Bernie Kerik

Kerik tweets against "Ground Zero mosque" -- from prison

The ex-NYC police commissioner somehow manages to tweet lurid anti-Muslim video while incarcerated


Justin Elliott
July 23, 2010 4:30PM (UTC)

[UPDATED]Former New York police commissioner and convicted felon Bernie Kerik came out against the so-called Ground Zero mosque on Twitter late Wednesday. Which is odd, because Kerik is incarcerated at the medium-security federal correctional institution in Cumberland, Md.

Kerik, inmate 84888-054, mysteriously tweeted a link to this lurid Frank Gaffney Web video that calls the progressive Muslims behind the planned community center terrorists and shows the Twin Towers falling. "If we let them defile ground zero with a beachhead for sharia we will validate their sense of victory on 9/11 and encourage future attacks on America. No mosque at Ground Zero," the ad says.

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Kerik also put up the article on his blog.

How is this possible? A Bureau of Prisons official told Salon, "Inmates don't have Internet access. He probably has a family member doing it for him." The official also said Kerik may have access to something called Trulincs, a program in which prisoners can send e-mails to people -- typically family members -- on an approved list. But there is strictly no Internet or Twitter access.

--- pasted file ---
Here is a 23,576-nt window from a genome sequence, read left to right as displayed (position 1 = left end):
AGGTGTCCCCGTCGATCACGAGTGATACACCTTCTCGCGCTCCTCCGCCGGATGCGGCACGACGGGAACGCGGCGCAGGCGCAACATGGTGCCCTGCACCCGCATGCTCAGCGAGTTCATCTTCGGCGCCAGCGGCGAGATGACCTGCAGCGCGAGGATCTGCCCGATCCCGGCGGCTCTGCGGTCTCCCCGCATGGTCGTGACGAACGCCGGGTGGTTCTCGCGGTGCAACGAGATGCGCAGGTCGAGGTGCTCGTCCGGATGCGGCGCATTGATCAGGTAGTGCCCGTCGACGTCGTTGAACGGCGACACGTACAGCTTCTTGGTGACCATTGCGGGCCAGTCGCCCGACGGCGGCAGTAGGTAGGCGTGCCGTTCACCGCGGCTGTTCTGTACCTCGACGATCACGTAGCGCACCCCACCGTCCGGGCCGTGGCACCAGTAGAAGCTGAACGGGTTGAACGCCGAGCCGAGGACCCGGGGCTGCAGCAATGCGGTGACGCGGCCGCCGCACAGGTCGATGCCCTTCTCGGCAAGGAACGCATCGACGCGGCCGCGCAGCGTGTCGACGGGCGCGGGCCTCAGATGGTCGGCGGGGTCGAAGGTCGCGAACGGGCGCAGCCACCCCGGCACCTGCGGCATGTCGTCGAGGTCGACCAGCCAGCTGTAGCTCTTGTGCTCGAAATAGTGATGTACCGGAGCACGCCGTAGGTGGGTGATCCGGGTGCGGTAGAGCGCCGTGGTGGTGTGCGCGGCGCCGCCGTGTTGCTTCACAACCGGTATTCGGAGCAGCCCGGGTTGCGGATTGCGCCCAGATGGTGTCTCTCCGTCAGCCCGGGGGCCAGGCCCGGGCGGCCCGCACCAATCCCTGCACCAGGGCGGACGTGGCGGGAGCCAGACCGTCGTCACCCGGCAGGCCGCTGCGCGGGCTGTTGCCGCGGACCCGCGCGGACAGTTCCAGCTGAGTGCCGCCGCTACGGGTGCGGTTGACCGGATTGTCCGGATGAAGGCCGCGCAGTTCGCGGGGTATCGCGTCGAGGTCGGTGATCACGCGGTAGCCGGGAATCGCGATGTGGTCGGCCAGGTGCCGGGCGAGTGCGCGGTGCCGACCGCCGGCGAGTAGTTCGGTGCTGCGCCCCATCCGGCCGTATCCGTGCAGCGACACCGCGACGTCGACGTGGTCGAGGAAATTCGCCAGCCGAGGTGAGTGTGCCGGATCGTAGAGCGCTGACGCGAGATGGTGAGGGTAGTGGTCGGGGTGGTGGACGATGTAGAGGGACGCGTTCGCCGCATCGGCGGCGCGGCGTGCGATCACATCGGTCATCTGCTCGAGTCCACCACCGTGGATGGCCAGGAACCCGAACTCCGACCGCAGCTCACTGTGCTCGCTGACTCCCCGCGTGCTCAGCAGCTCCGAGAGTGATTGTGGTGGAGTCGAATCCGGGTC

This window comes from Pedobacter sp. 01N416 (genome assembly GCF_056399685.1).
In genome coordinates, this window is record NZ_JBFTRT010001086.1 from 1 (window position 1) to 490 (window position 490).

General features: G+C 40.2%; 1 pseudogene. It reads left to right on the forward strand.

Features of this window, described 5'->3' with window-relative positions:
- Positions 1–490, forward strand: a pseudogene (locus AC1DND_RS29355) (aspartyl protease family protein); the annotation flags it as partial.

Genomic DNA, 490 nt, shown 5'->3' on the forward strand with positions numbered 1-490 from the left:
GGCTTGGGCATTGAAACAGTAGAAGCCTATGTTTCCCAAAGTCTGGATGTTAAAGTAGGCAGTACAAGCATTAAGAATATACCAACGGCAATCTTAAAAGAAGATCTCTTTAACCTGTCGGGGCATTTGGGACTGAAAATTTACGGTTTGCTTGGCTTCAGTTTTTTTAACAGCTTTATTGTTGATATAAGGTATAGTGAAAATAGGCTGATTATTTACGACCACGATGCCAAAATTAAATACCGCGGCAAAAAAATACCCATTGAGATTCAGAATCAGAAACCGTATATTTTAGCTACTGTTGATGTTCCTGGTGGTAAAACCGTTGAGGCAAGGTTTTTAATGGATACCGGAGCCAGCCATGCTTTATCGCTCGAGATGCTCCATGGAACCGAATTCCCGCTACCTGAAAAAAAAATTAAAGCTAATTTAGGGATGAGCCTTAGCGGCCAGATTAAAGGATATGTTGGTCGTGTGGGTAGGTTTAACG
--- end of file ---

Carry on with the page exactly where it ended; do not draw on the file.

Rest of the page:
A message left at the Kerik residence was not returned. The Village Voice first reported on Kerik's jailhouse blogging in June.

In opposing the Muslim community center, Kerik joins a growing pack of foes of the project, including racist New York gubernatorial candidate Carl Paladino, a Birther pastor from Florida, Rep. Peter King, Sarah Palin and Newt Gingrich.

UPDATE: Somehow we had forgotten about this, but it's worth noting that Kerik has a long history in the neighborhood around Ground Zero: he used an apartment just blocks away from the WTC site -- and from the planned Muslim community center -- to carry on extramarital affairs after 9/11. The apartment was originally donated to the city for use by weary police and rescue workers at the World Trade Center site.


Justin Elliott

Justin Elliott is a reporter for ProPublica. You can follow him on Twitter @ElliottJustin

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